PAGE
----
A good friend and fellow watch lover has recently brought this podcast to my attention... (Thanks by the way, great find!) Quite an interesting piece even though there are some points that I am not in agreement with, it describes pretty accurately the recent evolution of the relationship between manufacturers and prominent collectors/customers in recent years.
Wall Street Journal...
However, there are several statements that I can not agree with, although his term "Blue Chip Watch" in very interesting indeed. For instance, not "all" Pateks are a good buy, and I would not put "BlancPain" amongst the blue chip description when it is clearly closer to a junk bond. Apart from BlancPain being a "sinking ship" its resale value is among the very worse in the market.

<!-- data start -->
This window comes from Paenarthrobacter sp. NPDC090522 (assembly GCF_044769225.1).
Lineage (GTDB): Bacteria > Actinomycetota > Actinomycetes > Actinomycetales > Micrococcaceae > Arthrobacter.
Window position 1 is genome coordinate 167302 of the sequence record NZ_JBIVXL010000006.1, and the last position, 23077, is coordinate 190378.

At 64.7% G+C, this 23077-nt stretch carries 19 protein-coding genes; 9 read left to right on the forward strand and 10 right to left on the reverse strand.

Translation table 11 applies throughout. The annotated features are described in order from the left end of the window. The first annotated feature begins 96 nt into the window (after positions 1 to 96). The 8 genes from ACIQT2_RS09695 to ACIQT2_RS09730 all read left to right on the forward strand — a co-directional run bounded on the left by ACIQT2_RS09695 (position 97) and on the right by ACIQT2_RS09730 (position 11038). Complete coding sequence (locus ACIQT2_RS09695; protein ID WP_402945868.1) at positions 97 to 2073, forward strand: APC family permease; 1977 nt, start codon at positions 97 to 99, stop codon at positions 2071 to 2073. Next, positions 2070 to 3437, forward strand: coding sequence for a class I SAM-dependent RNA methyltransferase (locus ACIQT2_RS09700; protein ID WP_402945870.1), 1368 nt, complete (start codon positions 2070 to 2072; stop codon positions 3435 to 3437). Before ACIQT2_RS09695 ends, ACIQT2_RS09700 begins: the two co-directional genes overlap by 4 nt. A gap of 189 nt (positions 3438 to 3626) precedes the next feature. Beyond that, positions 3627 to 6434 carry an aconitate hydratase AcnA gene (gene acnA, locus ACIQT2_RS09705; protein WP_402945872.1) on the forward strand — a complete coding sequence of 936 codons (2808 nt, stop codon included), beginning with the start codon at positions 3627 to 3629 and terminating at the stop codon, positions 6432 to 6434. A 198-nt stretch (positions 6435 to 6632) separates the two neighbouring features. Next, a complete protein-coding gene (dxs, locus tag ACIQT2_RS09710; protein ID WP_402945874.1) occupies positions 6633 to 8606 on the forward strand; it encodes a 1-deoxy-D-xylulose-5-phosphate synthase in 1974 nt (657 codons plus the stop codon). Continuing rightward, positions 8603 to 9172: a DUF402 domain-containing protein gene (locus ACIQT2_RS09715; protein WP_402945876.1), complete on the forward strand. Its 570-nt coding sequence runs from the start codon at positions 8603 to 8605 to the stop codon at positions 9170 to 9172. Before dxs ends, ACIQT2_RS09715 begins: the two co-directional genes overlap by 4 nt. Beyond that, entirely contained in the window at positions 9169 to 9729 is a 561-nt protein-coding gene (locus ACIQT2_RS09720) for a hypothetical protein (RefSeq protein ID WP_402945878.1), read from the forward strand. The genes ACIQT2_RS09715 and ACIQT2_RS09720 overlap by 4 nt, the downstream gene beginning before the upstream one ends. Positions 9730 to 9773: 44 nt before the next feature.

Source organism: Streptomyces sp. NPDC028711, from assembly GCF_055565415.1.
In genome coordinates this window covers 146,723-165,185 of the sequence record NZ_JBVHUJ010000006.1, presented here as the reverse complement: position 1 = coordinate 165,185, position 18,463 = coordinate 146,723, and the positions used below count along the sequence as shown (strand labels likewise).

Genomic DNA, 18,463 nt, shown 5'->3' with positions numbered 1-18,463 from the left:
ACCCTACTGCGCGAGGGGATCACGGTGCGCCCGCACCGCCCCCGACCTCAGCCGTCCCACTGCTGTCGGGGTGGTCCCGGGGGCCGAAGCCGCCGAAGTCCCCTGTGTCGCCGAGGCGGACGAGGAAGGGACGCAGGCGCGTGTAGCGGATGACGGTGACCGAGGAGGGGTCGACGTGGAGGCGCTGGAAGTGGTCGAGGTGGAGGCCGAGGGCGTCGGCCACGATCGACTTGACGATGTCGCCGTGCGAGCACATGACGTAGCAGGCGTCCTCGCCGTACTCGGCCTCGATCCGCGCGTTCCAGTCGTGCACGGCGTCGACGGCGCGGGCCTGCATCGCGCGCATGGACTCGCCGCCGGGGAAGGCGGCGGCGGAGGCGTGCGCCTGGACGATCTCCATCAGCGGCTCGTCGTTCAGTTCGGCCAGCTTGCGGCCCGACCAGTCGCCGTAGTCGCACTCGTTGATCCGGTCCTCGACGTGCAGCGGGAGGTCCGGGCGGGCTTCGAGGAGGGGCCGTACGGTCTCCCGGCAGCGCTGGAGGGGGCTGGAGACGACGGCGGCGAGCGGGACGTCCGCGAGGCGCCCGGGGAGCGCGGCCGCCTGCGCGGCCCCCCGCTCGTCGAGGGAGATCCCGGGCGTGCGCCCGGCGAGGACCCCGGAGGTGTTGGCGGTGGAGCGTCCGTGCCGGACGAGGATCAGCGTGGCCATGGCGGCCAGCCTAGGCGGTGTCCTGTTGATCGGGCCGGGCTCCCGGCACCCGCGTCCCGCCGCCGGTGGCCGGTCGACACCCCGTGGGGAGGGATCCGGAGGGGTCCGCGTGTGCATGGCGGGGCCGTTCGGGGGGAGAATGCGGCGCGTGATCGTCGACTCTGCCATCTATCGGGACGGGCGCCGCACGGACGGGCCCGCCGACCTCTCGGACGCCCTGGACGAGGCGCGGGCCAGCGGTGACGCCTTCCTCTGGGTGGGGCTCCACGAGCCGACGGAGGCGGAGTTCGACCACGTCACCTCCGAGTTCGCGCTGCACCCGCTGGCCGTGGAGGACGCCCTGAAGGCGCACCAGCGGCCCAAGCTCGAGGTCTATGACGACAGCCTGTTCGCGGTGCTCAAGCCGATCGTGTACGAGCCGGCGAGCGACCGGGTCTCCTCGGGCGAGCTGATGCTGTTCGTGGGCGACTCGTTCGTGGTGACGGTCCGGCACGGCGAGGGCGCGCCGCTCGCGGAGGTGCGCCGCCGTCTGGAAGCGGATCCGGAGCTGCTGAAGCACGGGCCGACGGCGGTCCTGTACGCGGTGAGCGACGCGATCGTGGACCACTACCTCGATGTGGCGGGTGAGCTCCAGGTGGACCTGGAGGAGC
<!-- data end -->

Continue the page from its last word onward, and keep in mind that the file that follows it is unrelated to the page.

There is also... hmmm I would say a despective tone as to the "recent" love affair between collectors and manufacturers. Describing how collectors now have to mingle (kiss ass...) in order to get certain pieces, how they get invited to the factories and events etc... Not untrue, however the tone this is being told almost sounds like; "I am a journalist and used to be in demand but now they invite "others" to all the cool parties... and it's all Internet's fault!" Hmmm... could it be that watch journalism has become so submissive to the point of obsolescence that people start looking in other places? If one offers lots of praise and little critique you will eventually be replaced by "others" that in the end contribute to improving a product. Could it be that manufacturers are listening to us? I am almost in tears... nah, wake up! The truth is simpler than that. Manufacturers have discovered that it's by far more glamorous/lucrative to network at diners or cocktails with people that can afford to buy their mega-ultra-expensive watches than journalists/reporters that say yes to everything and only care about the amount of publicity they will be able to sell. With journalists being more and more arrogant, brands are shifting funds for promotion to their end clients or customers. As a result of doing this there are more grateful people and more "attentive" journalists next time there is a venue. In order to attract journalists to events, brands have had to go to incredible lengths only to make them appear, and that after having all expenses paid! There are some journalists out there that sure know and love their trade, but there many more out there that report and write on the subject yet don't even like watches. Believe me, I know quite a few.